|A Bayesian semiparametric multilevel survival modelling of age at first birth in Nigeria|
||Ezra Gayawan, and Samson B. Adebayo
||Demographic Research, 28(45): 1339-1372; DOI: 10.4054/DemRes.2013.28.45
The age at which childbearing begins influences the total number of children a woman
bears throughout her reproductive period, in the absence of any active fertility control.
For countries in sub-Saharan Africa where contraceptive prevalence rate is still low,
younger ages at first birth tend to increase the number of children a woman will have
thereby hindering the process of fertility decline. Research has also shown that early
childbearing can endanger the health of the mother and her offspring, which can in turn
lead to high child and maternal mortality.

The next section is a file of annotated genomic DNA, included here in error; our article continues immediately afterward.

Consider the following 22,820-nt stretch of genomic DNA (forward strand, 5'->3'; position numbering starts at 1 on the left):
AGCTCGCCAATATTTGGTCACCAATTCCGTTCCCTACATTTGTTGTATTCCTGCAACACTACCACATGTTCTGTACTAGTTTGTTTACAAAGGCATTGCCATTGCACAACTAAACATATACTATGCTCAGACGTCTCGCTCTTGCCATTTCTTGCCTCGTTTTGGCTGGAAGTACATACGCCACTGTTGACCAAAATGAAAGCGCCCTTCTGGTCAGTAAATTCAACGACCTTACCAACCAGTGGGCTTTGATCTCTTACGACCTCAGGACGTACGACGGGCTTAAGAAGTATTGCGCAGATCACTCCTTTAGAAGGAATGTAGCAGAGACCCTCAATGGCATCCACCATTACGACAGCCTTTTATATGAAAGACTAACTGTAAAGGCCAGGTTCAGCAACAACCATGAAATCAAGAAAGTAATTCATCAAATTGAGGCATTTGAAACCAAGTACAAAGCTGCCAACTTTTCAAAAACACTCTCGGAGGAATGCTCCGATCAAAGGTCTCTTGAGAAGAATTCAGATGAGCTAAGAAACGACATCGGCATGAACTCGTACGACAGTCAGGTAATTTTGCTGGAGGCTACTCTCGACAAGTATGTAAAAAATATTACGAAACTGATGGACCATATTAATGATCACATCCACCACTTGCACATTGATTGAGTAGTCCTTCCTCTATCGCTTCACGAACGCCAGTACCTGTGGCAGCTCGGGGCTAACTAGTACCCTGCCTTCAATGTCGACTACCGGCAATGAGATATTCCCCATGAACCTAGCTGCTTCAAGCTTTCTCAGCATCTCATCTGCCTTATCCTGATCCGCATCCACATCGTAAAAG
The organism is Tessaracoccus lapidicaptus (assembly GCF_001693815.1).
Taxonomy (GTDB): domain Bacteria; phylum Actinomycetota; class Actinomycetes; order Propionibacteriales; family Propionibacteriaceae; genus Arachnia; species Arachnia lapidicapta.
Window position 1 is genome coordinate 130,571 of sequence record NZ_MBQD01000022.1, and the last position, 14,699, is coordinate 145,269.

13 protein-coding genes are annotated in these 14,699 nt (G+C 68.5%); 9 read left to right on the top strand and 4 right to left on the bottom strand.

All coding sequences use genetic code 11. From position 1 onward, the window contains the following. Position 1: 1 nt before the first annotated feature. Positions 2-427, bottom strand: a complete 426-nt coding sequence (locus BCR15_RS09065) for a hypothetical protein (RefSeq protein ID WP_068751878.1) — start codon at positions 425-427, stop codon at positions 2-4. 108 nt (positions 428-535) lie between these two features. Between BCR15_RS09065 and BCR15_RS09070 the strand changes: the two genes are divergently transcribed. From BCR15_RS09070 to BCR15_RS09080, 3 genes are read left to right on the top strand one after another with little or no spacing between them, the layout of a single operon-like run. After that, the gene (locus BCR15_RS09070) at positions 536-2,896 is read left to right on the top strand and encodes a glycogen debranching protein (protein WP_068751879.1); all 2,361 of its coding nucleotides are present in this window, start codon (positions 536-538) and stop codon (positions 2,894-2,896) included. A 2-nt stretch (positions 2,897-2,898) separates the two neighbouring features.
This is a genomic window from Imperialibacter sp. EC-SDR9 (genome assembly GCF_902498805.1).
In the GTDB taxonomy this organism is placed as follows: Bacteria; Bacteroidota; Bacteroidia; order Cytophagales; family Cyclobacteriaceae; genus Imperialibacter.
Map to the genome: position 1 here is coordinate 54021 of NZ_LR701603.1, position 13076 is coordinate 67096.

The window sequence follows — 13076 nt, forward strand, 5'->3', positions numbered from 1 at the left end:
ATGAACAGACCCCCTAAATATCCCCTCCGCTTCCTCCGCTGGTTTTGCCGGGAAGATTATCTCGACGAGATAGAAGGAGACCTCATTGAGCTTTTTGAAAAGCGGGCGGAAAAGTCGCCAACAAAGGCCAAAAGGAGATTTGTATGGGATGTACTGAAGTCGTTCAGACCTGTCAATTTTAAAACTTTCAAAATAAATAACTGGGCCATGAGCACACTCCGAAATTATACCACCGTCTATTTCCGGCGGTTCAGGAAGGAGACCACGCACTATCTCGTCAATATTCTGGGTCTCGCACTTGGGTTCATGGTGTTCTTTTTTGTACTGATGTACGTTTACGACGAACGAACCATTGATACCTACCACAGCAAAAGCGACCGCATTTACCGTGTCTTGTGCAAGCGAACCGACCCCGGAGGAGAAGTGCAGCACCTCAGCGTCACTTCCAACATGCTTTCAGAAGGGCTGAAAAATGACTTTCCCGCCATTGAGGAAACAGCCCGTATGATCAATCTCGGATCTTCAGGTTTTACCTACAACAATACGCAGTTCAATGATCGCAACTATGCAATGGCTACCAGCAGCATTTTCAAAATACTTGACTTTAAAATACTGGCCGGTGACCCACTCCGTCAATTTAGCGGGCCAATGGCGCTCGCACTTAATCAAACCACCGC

In this paper, an attempt was made to explore possible trends, geographical variation
and determinants of timing of first birth in Nigeria, using the 1999 – 2008 Nigeria
Demographic and Health Survey data sets.
A structured additive survival model for continuous time data, an approach that
simultaneously estimates the nonlinear effect of metrical covariates, fixed effects,
spatial effects and smoothing parameters within a Bayesian context in one step is
employed for all estimations. All analyses were carried out using BayesX – a software
package for Bayesian modelling techniques.
Results from this paper reveal that variation in age at first birth in Nigeria is
determined more by individual household than by community, and that substantial
geographical variations in timing of first birth also exist.
These findings can guide policymakers in identifying states or districts that are
associated with significant risk of early childbirth, which can in turn be used in
designing effective strategies and in decision making. These findings can also point in
the direction of effective utilisation of scarce resources: a major challenge to those
effecting interventions in developing countries.